For this Christmas programme piece, I wanted to focus on the family story, especially one family, who have been part of Rotherham history, and show just far how the #TitansFamily tag goes.

mike-umaga

Back in January 1998, Mike Umaga joined our club. He played his last game for us in May 2004, when we lost to Newcastle and were relegated from the Premiership; he managed to score a try (his 38th for the club) in that last match. Throughout his time with us, he was respected both on and off the field. Despite many rumours that he would persuade his brother Tana to come and join him at Rotherham, it never happened!

mike-and-jacob

As a club, we don’t forget our ‘old boys’, and when another Umaga began to hit the rugby headlines, the Rotherham faithful started to take an interest, as many of us remembered the small boy running round Clifton Lane while his dad was on the pitch.

The New Zealand Herald, in April this year, seemed a bit put out that he was actually playing for England! I know the All-Blacks like to hoover up players from all over the South Pacific, but Jacob was born here and England needs players with his kind of talent. In June he moved from Leicester Academy up the M69 to Wasps, where another Rotherham ‘old boy’ was settling in. Did Lee Blackett have anything to do with this move? Who knows. Lee and Mike certainly were together at Rotherham. It is another little link with the #TitansFamily.

As with many young players on Premiership squads, he was sent out in October to Hinckley Rugby Club. Lucky Hinckley! He’s scored 30 points in 10 appearances, including 5 tries, up to the start of December. One of our ex players, up against him in a game, told me he’s fast, strong and very difficult to catch!

jacob-1

So at 18 years of age, he’s played U18, U19, and has been selected for the U20 for England in the 6 Nations, and the U20 Championship in Georgia in 2017.

jacob-eng-kit

I know from Twitter that his family are immensely proud of what he has achieved so far. Perhaps the fact that he has a set of Rugby followers up the M1 in Rotherham hasn’t filtered through to him yet, but we are there, looking at the results and smiling to see the name ‘Umaga’ listed yet again. We will follow his progress with interest, and if he ever finds Hinckley too easy, I’m sure he’d be welcomed back to Clifton Lane with open arms. Just have a word with Mr Blackett.

First published in the programme for the game Rotherham v Doncaster Knights 26th December 2016. Thanks to the Umaga family for their photo of Mike and Jacob.

Small margins matter – even more this season

nottingham

We started the game against Nottingham at Lady Bay in the bottom half of the table. Not really in danger, but definitely nowhere near the top 4. Part of the way through the game, when news came in of Pirates win against Doncaster, the calculators were out and I’m sure someone came up with the statistic that, if we won with a bonus point, we could be in, or just outside, the top 4!

It has been a week for statistics. If you missed Titans Tuesday with Justin Burnell and Rhys Edwards, then the stats they gave us were fascinating. Here’s just a few of them:

Fascinating Stat #1

  • We have the best record in the League for penalties – we give away an average of 6 or 7 per game, which is way better than most other teams. I don’t think many people there could have predicted that.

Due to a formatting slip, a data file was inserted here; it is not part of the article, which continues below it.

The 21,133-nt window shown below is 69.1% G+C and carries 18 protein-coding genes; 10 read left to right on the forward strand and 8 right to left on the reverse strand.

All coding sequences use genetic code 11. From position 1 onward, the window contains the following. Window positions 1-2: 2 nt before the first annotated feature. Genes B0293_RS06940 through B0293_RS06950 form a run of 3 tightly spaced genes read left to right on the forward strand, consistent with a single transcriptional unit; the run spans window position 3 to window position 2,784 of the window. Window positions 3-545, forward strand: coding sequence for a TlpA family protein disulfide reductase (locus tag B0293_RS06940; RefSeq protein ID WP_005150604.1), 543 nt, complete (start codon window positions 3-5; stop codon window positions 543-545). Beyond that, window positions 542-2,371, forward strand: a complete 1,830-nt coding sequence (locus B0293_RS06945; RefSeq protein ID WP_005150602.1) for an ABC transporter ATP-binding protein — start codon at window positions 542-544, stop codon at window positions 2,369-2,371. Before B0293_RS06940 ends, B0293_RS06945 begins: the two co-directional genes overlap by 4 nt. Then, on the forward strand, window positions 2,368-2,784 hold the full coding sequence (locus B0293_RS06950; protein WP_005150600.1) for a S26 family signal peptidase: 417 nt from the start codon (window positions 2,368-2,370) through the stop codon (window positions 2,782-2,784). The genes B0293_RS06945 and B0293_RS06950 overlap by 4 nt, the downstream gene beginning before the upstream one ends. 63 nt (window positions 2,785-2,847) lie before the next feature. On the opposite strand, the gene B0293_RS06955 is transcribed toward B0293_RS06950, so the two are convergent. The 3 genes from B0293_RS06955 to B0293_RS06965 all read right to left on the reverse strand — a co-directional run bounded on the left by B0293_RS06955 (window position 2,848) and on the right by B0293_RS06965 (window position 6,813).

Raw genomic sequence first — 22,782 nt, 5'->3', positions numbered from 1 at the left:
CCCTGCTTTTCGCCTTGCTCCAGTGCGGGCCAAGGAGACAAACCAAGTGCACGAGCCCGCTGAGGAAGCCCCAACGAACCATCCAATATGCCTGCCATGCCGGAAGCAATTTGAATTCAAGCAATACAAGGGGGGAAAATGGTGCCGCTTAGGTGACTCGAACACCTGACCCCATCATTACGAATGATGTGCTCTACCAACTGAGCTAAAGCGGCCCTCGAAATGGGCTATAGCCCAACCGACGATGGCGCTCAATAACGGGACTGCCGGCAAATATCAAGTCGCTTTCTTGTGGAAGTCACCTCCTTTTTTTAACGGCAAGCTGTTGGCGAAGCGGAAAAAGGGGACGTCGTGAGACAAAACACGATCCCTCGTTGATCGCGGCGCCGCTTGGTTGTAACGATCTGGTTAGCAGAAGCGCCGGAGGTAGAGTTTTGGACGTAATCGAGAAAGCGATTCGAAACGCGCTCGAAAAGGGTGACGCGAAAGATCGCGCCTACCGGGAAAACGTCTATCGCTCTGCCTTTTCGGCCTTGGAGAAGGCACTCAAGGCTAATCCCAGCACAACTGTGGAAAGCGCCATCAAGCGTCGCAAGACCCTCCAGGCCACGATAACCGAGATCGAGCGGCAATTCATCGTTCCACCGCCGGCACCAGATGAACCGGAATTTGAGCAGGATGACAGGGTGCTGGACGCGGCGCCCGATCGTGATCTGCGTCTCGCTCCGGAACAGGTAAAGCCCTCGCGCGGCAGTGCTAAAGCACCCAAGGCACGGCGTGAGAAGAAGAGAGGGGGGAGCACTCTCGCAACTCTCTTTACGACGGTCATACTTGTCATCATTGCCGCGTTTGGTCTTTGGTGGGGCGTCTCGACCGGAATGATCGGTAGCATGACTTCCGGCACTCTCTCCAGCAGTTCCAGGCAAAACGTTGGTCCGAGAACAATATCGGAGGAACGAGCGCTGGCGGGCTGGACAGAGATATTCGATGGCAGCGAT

Our discipline this year has appeared to be much better. Obviously if we cut out the penalties, then the opposition have fewer chances to kick to the corner and go for the dreaded rolling maul.

Fascinating Stat #2

  • We were asked to guess how many minutes of actual playing time happened in the game against Jersey. No one guessed correctly. There were 32 minutes of actual play, less than half a game! Apparently even in International games, they rarely achieve more than more than 45 minutes.

So how much time is lost to the endless scrum resets? On Twitter I seem to type ‘Scrum collapses. Reset’ so many times during a game that the predictive text almost does it for me. What is the answer – do referees really understand the scrum, and are they prepared to penalise the offenders for the errors? The ref on Sunday penalised Nottingham at almost a dozen scrums, yet the yellow card never appeared. Surely it should have done, to reward the dominance that Rotherham had at the set piece.

Fascinating Stat #3

  • They review EVERY aspect of the game. The players get points for their passing skills, even losing points for a pass that hits the body, rather than being into space to be caught. The slide showing this was too small to see exactly who was top, and who was bottom!

On Sunday, at Nottingham, I watched with a great deal of interest to see just how the skills sessions on passing were being put into practice on match days. They certainly seemed to be passing with greater accuracy and skill, arms out to pass and to catch, ball not hitting the body, and that’s the forwards as well as the backs.

Titans Tuesday usually points up something I’ve missed from the game, or teaches me about a technical aspect I didn’t know. On Tuesday Justin and Rhys also emphasised the youth and inexperience, at this level, of the majority of our squad. They will make mistakes, but they learn from them.

At Nottingham, this inexperience showed at the end; instead of hanging onto the ball, and their lead, they let Nottingham back in, to draw the game deep in added time. Nottingham celebrated as if they’d won. Rotherham looked like they had lost.

Round 10 games complete, it shows just how tight this league is: 6 points separate Nottingham in 4th from Jersey in 11th. One win, especially with a bonus point, can really change things. We just need to find a way to do that! Could it possibly be against London Irish, with their #Fascinating Stat of 10 wins from 10 games. Be nice, wouldn’t it?

First published in the programme for Rotherham v London Irish on 3rd December 2016